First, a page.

BOT-3000E Digital Tribometer
Unfortunately, both of these test methods having been mostly created and published by the Tile Council of North America (whose logo appears on the cover of both of these test standards) means that they cannot necessarily be trusted to assess the real-world slip resistance of flooring. In fact, the ANSI A326.3 test method itself says on page one of the standard that, “it can provide a useful comparison of surfaces, but does not predict the likelihood a person will or will not slip on a hard surface flooring material.” The ANSI A326.3 test method is chock full of disclaimers and warnings because it’s not meant for assessing the real-world slip resistance of a floor. The test method itself says so.
The TCNA previously had famously promoted the use of the now-withdrawn and horribly misleading ASTM C1028 test for nearly two decades. That test was severely flawed and was likely the cause of countless life-changing and life-ending slip and fall accidents in the USA. When this horrible test method was ultimately and permanently withdrawn in 2014, the TCNA needed another way to help major American tile manufacturers and floor polishing associations say that slippery floors aren’t slippery. And that’s how ANSI A326.3 was born and then distributed by the TCNA. The BOT-3000E can be a useful tool in a variety of situations, but it should never be used to determine that a flooring is not slippery. For that, we use the pendulum dynamic coefficient of friction test used all across the European Union, England, Australia, New Zealand, China, Israel, Singapore, and dozens of other nations.
After decades of testing floors for slip resistance ourselves in various nations and across the USA, we recommend using the British pendulum to assess real-world slip risk. The pendulum test has an official test method in at least 50 nations and has been in use for over 50 years now. It’s based on good science and decades of peer-reviewed international research on five continents. The SlipAlert (or iKnow Slip Meter as it’s now known) has been shown to have excellent correlation with the pendulum DCOF tester, and is available through Safety Direct America for less than $2,000, it’s easy to use, and can help property owners assess the real-world slip resistance of floors quickly, easily, and reliably.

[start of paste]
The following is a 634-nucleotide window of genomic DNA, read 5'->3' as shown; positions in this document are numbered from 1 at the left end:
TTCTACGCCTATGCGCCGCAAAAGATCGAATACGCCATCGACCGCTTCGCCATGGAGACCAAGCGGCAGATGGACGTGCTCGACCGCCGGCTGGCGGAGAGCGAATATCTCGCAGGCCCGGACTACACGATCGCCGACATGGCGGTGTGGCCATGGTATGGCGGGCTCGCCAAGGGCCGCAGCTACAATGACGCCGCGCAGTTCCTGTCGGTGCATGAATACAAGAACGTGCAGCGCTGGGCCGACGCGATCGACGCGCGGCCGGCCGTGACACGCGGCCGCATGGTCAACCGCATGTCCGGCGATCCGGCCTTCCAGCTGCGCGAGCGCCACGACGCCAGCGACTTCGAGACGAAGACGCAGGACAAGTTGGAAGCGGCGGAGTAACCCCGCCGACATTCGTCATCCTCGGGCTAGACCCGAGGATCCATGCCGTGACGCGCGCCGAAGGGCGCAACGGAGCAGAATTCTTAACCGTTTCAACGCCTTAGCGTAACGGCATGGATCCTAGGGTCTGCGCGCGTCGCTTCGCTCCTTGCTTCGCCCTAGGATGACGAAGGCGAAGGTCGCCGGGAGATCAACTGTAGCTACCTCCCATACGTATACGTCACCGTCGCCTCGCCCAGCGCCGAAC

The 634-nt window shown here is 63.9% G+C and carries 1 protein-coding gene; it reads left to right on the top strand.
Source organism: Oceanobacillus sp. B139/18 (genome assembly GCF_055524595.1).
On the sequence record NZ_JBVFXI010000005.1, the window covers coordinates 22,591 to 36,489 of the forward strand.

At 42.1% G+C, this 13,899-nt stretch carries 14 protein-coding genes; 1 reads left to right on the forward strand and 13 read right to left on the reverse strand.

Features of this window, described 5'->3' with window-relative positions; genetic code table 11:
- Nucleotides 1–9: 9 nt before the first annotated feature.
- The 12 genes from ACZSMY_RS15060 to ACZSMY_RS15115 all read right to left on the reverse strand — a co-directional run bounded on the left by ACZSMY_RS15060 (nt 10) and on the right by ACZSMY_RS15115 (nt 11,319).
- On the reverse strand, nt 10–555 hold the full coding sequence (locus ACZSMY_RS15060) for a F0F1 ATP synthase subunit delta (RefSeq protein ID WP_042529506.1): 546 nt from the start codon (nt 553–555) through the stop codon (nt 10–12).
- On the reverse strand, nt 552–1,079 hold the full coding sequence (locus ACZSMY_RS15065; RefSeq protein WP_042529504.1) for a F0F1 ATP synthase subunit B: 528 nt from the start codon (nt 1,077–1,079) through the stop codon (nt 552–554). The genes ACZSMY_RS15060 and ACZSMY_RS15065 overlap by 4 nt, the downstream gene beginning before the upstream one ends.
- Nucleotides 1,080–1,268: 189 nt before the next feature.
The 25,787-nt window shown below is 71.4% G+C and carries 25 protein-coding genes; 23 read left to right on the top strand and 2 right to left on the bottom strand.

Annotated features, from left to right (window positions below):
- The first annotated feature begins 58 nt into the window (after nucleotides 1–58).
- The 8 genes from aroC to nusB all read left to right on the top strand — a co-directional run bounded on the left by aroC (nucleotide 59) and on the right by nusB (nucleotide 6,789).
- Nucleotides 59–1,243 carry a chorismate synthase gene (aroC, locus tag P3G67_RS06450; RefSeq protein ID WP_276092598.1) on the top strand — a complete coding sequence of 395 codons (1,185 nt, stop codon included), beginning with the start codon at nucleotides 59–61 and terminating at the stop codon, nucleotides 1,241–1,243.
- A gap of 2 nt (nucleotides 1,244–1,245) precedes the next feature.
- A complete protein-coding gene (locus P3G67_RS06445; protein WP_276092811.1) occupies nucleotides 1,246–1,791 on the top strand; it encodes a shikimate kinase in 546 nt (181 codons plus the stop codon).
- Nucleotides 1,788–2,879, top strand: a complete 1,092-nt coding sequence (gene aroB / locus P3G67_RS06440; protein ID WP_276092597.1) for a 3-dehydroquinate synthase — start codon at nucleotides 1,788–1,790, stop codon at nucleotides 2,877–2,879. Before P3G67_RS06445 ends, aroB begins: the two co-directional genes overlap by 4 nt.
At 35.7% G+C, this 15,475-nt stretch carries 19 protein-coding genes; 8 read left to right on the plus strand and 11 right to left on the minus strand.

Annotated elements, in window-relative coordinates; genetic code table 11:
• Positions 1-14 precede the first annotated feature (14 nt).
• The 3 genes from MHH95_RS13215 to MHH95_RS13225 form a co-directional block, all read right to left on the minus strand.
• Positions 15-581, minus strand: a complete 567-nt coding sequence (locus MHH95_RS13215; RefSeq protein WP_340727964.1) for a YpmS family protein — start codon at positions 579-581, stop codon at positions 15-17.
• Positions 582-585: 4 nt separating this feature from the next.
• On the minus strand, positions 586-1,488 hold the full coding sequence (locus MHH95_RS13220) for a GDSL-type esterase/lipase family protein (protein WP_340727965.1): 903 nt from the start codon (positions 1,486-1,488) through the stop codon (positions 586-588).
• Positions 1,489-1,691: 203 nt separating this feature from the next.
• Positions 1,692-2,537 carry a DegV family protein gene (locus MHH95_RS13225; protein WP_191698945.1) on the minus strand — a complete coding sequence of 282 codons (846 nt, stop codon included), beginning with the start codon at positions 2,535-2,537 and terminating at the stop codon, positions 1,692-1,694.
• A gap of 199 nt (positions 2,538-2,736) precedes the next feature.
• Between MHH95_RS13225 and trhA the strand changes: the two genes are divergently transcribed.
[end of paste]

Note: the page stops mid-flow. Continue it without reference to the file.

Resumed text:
Floor Slip Resistance Testing Services
Floor Slip Resistance Testing Lab: The charge for an engineer-stamped slip resistance test in our certified laboratory is around $230 depending on the slip resistance test method chosen. We often test with the ASTM E303-22 pendulum test, but can also run testing with the BOT-3000E for “comparing surfaces”, or to give you more data to make a more informed choice before installing a potentially slippery flooring.
Field Slip Resistance Testing: The price for testing at your location (field floor slip resistance testing services) is based on time and expenses. We have clients from Florida to New York, Hawaii to Canada, Mexico to Europe, Singapore to Japan, and we are based in the Los Angeles area. Please call or email to set up your test. We were found in an international interlaboratory study to be one of the world’s most accurate slip resistance test labs.
There was some German research done with the BOT-3000 test device (an older version of the machine used in the present ANSI A326.3 test), but a different test method was used than is described in ANSI A326.3, and changes have been made to the machine since that old German research was done. The ANSI A326.3 test is just the latest test promoted by American tile manufacturers to help them sell slippery tile. Many American architects and specifiers are asking for this test these days because it’s an “American test” with lots of advertising money behind it, but results from this test should not be trusted for assessing slip risk. The test method itself says so. For assessing real-world slip risk based on real-world slip and fall research in 50 nations over a period of over 50 years, we recommend using the pendulum DCOF test.
The BOT-3000E conformed to American National Standard B101.1, “Test Method for Measuring Wet SCOF of Common Hard-Surfaced Floor Materials”, which is now sold as an expired (or “historical”) standard. It also conformed to ANSI B101.3 (although that is now only sold as an “historical” standard as well), ANSI A137.1 (which was superseded by A326.3), and still conforms to TCNA’s latest ANSI A326.3, all of which measure dynamic coefficient of friction (DCOF) for “comparing surfaces”, but not for assessing safety.